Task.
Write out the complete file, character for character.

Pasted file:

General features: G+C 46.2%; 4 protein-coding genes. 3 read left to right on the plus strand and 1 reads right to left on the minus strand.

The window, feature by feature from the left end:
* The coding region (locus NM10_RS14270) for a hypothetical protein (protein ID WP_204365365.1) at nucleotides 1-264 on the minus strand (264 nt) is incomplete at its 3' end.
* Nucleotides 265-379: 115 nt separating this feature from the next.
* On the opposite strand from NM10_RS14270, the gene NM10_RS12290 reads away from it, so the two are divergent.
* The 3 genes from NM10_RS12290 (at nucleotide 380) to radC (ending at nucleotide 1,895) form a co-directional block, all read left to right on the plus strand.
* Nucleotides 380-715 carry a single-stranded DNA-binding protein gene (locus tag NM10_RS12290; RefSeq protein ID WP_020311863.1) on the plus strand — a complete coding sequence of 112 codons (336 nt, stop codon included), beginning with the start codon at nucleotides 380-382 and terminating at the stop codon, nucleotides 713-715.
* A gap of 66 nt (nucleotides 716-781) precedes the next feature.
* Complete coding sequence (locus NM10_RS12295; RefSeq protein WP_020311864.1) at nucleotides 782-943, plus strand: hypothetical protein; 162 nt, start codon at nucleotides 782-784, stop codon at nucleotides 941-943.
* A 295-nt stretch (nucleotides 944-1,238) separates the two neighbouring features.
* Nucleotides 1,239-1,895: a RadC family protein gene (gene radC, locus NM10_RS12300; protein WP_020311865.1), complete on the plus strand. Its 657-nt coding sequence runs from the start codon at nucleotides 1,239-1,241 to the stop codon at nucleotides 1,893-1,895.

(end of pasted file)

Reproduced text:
General features: G+C 46.2%; 4 protein-coding genes. 3 read left to right on the plus strand and 1 reads right to left on the minus strand.

The window, feature by feature from the left end:
* The coding region (locus NM10_RS14270) for a hypothetical protein (protein ID WP_204365365.1) at nucleotides 1-264 on the minus strand (264 nt) is incomplete at its 3' end.
* Nucleotides 265-379: 115 nt separating this feature from the next.
* On the opposite strand from NM10_RS14270, the gene NM10_RS12290 reads away from it, so the two are divergent.
* The 3 genes from NM10_RS12290 (at nucleotide 380) to radC (ending at nucleotide 1,895) form a co-directional block, all read left to right on the plus strand.
* Nucleotides 380-715 carry a single-stranded DNA-binding protein gene (locus tag NM10_RS12290; RefSeq protein ID WP_020311863.1) on the plus strand — a complete coding sequence of 112 codons (336 nt, stop codon included), beginning with the start codon at nucleotides 380-382 and terminating at the stop codon, nucleotides 713-715.
* A gap of 66 nt (nucleotides 716-781) precedes the next feature.
* Complete coding sequence (locus NM10_RS12295; RefSeq protein WP_020311864.1) at nucleotides 782-943, plus strand: hypothetical protein; 162 nt, start codon at nucleotides 782-784, stop codon at nucleotides 941-943.
* A 295-nt stretch (nucleotides 944-1,238) separates the two neighbouring features.
* Nucleotides 1,239-1,895: a RadC family protein gene (gene radC, locus NM10_RS12300; protein WP_020311865.1), complete on the plus strand. Its 657-nt coding sequence runs from the start codon at nucleotides 1,239-1,241 to the stop codon at nucleotides 1,893-1,895.